Hosting Twee-based and Twine-based projects on Replit.com

Last week, I received a question via email asking about the best way to host Extwee-based projects on Replit.com. It was somewhat of a strange question, I thought at first. Twee is a plain-text language. Hosting the source files do not add much to a public project. Even with Extwee, which can compile Twee into HTML, hosting such a project would not make much sense unless there was a way to connect the “Run” button for Replit.com-hosted projects up to both Extwee and some web server software. After investigating some possibilities, I settled on a solution that not only answered the question, but could help others host their own Twee– and Twine-based projects.

Hosting Twee-based projects on Replit.com

Setting up a Extwee-based project on Replit.com requires understanding two things: how Replit.com understands projects and creating NPM scripts. When a project is “Run”, Repl.com looks for the local .replit file, reading in various settings including the entry point. For Node.js-based projects, the default entry point is the project’s index.js file. This means whatever code is to be run must be in the index.js file.

After some experimenting, I decided to use ShellJS to make things easier for myself. Instead of running code itself, I would have it run two NPM scripts using its exec() method:

index.js

// Require ShellJS
const shelljs = require('shelljs');
// Run the build process
shelljs.exec('npm run build');
// Run the serve process
shelljs.exec('npm run serve');

I then created two directories. The first was src, which would hold a story format’s format.js file and any Twee code. The second was public, a directory to hold any “public” web server files.

Splitting up the two process (compiling Twee and running the web server software), I created two entries in the package.json file:

package.json

{
  "scripts": {
    "build": "extwee -c -s src/format.js -i src/index.twee -o public/index.html",
    "serve": "serve public"
  },
  "dependencies": {
    "extwee": "^2.0.6",
    "serve": "^13.0.2",
    "shelljs": "^0.8.5"
  }
}

The first process, the “build” script, runs Extwee using the compilation process with two input files, the story format and the Twee input from a src directory. It then produces output, index.html in the public folder.

The second process, the “serve” script” runs serve, a small web server library for serving static files. This is given the argument of the public directory with the newly created index.html file from the previous process.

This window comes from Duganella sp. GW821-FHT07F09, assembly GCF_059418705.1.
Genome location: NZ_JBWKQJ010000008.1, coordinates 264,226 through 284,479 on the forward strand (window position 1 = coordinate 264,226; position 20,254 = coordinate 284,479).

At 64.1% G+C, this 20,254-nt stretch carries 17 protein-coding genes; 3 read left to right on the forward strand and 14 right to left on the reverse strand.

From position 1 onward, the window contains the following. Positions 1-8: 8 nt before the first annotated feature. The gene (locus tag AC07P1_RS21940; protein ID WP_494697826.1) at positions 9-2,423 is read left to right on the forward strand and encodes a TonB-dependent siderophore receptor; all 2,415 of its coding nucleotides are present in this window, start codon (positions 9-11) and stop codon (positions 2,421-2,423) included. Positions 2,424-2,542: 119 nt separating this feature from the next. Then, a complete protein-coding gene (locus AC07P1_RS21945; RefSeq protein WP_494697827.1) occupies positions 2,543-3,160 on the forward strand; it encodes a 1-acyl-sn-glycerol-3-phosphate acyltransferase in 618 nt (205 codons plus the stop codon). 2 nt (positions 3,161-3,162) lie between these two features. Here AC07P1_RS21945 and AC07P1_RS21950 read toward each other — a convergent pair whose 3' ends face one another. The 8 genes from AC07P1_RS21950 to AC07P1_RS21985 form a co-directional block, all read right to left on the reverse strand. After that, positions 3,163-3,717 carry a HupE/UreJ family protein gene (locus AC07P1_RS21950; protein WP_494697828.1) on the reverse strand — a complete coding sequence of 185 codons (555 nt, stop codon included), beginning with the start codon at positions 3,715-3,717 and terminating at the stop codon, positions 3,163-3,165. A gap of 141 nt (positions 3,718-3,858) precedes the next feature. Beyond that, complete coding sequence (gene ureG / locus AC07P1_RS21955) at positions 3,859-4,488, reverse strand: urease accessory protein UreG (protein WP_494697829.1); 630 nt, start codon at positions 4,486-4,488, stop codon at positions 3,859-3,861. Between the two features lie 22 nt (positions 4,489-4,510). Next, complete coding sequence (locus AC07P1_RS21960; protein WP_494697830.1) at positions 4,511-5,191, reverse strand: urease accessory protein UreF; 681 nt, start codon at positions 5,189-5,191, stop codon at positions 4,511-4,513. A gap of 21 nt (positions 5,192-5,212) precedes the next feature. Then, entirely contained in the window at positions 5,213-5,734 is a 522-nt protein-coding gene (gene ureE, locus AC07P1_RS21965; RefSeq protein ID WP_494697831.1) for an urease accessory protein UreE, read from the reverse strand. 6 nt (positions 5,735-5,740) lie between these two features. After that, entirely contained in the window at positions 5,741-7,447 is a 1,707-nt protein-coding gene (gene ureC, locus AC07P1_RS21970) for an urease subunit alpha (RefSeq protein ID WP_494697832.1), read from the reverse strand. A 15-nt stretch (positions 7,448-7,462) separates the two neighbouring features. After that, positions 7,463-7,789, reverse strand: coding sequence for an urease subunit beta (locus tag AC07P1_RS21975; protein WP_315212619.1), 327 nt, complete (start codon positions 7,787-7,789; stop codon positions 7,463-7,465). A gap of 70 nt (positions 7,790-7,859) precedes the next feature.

The completed code can be found here. It can be forked and used for other projects. As it is using serve to host the compiled HTML, other media can be easily added to the project by adding files to the public directory as the server root.

Hosting Twine-based projects on Replit.com

Twine produces HTML files. Like with hosting Twee-based projects, this means understanding code will start with the index.js file. Unlike Twee-based projects, there is no compilation step. Twine projects can jump directly to hosting files.

The index.js file is two lines:

index.js

// Require ShellJS
const shelljs = require('shelljs');
// Run the serve process
shelljs.exec('npm run serve');

It then needs a public folder for serve to use. As there is no compilation, the package.json file is simplier:

package.json

{
  "scripts": {
    "serve": "serve public"
  },
  "dependencies": {
    "serve": "^13.0.2",
    "shelljs": "^0.8.5"
  }
}

Once the index.js file, public folder, and package.json file are prepared, the last step is to upload a Twine HTML file. Placing it into the public folder is the first step. The second is to rename the file to index.html. In order for serve to find the file, make sure to rename the HTML file to index.html.

The completed code can be found here. It can be freely forked and used for other projects. For those looking for a quick way to host a Twine HTML file along with other media, this is a good solution. It is not perfect, as anyone can access any media files included in the public-by-default project, but for those wanting to showcase something quickly, Replit.com accounts are free to start and the Node.js support behind the hosting could allow the code to access a server backend, if wanted.

index.js

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